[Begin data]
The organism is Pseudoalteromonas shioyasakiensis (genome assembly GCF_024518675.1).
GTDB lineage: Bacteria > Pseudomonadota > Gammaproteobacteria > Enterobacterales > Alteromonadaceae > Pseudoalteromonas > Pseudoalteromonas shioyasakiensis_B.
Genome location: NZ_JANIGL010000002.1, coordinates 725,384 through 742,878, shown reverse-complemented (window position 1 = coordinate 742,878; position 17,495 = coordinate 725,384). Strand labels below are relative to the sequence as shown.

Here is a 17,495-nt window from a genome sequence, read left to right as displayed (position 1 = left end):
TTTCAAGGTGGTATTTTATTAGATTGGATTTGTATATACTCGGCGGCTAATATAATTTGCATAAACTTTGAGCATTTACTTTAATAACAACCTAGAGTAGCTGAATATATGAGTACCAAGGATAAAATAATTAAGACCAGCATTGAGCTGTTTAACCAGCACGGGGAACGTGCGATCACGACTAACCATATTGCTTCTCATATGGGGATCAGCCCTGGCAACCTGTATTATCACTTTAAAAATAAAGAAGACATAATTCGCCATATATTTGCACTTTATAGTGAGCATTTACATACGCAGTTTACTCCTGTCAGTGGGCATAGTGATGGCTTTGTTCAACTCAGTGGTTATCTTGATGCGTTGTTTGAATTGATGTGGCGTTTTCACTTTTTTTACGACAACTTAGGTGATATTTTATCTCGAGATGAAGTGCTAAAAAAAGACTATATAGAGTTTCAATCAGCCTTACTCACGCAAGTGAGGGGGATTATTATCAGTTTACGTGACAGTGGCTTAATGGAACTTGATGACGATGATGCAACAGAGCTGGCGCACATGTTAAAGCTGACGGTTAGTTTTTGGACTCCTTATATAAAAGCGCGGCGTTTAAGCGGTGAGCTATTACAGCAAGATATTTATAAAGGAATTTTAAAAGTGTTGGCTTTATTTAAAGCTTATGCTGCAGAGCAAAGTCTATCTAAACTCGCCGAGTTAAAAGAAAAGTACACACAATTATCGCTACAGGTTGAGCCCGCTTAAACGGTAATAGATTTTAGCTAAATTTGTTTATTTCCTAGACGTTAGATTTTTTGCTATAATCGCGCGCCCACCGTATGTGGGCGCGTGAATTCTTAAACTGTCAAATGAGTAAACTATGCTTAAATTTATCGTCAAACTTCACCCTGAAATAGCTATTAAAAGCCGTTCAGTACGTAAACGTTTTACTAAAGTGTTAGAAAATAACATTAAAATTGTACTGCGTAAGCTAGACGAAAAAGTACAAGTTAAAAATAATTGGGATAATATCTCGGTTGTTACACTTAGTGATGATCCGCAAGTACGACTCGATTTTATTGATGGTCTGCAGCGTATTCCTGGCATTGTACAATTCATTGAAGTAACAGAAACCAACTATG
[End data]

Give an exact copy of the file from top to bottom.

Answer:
The organism is Pseudoalteromonas shioyasakiensis (genome assembly GCF_024518675.1).
GTDB lineage: Bacteria > Pseudomonadota > Gammaproteobacteria > Enterobacterales > Alteromonadaceae > Pseudoalteromonas > Pseudoalteromonas shioyasakiensis_B.
Genome location: NZ_JANIGL010000002.1, coordinates 725,384 through 742,878, shown reverse-complemented (window position 1 = coordinate 742,878; position 17,495 = coordinate 725,384). Strand labels below are relative to the sequence as shown.

Here is a 17,495-nt window from a genome sequence, read left to right as displayed (position 1 = left end):
TTTCAAGGTGGTATTTTATTAGATTGGATTTGTATATACTCGGCGGCTAATATAATTTGCATAAACTTTGAGCATTTACTTTAATAACAACCTAGAGTAGCTGAATATATGAGTACCAAGGATAAAATAATTAAGACCAGCATTGAGCTGTTTAACCAGCACGGGGAACGTGCGATCACGACTAACCATATTGCTTCTCATATGGGGATCAGCCCTGGCAACCTGTATTATCACTTTAAAAATAAAGAAGACATAATTCGCCATATATTTGCACTTTATAGTGAGCATTTACATACGCAGTTTACTCCTGTCAGTGGGCATAGTGATGGCTTTGTTCAACTCAGTGGTTATCTTGATGCGTTGTTTGAATTGATGTGGCGTTTTCACTTTTTTTACGACAACTTAGGTGATATTTTATCTCGAGATGAAGTGCTAAAAAAAGACTATATAGAGTTTCAATCAGCCTTACTCACGCAAGTGAGGGGGATTATTATCAGTTTACGTGACAGTGGCTTAATGGAACTTGATGACGATGATGCAACAGAGCTGGCGCACATGTTAAAGCTGACGGTTAGTTTTTGGACTCCTTATATAAAAGCGCGGCGTTTAAGCGGTGAGCTATTACAGCAAGATATTTATAAAGGAATTTTAAAAGTGTTGGCTTTATTTAAAGCTTATGCTGCAGAGCAAAGTCTATCTAAACTCGCCGAGTTAAAAGAAAAGTACACACAATTATCGCTACAGGTTGAGCCCGCTTAAACGGTAATAGATTTTAGCTAAATTTGTTTATTTCCTAGACGTTAGATTTTTTGCTATAATCGCGCGCCCACCGTATGTGGGCGCGTGAATTCTTAAACTGTCAAATGAGTAAACTATGCTTAAATTTATCGTCAAACTTCACCCTGAAATAGCTATTAAAAGCCGTTCAGTACGTAAACGTTTTACTAAAGTGTTAGAAAATAACATTAAAATTGTACTGCGTAAGCTAGACGAAAAAGTACAAGTTAAAAATAATTGGGATAATATCTCGGTTGTTACACTTAGTGATGATCCGCAAGTACGACTCGATTTTATTGATGGTCTGCAGCGTATTCCTGGCATTGTACAATTCATTGAAGTAACAGAAACCAACTATG